Documaker Michael Hagopian, who focused on the genocide of Armenians, died Dec. 10 in Thousand Oaks, Calif., of natural causes. He was 97.
Hagopian, himself a survivor of the genocide, made 1975’s Emmy-nommed doc “The Forgotten Genocide,” as well as 1965’s “Where Are My People?” and a trilogy — 2000’s “Voices From the Lake,” 2003’s “Germany and the Secret Genocide” and 2008’s “The River Ran Red,” which won a prize at the New York Film and Video Festival last year.
After fleeing Turkey in 1922 with his family, Hagopian made his way to the U.S. He earned a Ph.D in international relations at Harvard, served in the Army Air Force in WWII and then taught at various universities.
He realized there was a need for educational documentaries and taught himself to shoot film while at the American U. in Beirut. He completed his course work at USC.
He hung his own shingle, the Atlantis Films Co., in 1952 and made 70 educational films and docs including 17 on the Armenian genocide.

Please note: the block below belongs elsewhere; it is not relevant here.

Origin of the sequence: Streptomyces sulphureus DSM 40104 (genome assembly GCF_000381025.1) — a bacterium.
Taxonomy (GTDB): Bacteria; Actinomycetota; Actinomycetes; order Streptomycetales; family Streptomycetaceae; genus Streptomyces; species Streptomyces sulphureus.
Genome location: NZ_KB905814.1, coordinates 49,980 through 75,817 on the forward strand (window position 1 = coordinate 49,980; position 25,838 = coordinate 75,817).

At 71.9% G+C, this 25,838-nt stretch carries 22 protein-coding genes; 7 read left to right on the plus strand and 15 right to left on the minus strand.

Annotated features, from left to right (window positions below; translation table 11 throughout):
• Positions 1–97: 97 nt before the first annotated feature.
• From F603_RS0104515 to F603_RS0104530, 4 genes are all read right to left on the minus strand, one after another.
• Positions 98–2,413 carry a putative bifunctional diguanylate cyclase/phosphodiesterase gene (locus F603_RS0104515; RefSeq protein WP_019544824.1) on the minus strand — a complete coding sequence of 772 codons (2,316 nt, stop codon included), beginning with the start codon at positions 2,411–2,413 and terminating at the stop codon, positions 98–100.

His main aim was to refute Turkey’s denial of the genocide, and he included interviews from other survivors in his work. In 1979 he set up the Armenian Film Foundation to preserve the country’s culture.
According to the L.A. Times, Hagopian signed an agreement with Steven Spielberg’s Shoah Foundation in April to digitize, index and disseminate his international interviews on the subject.
“Dr. Hagopian was a vanguard of the Armenian cause — a true inspiration to all touched by his art, his genius and his commitment,” said ANCA executive director Aram Hamparian.
Survivors include his wife, Antoinette; three sons and a daughter; and five grandchildren.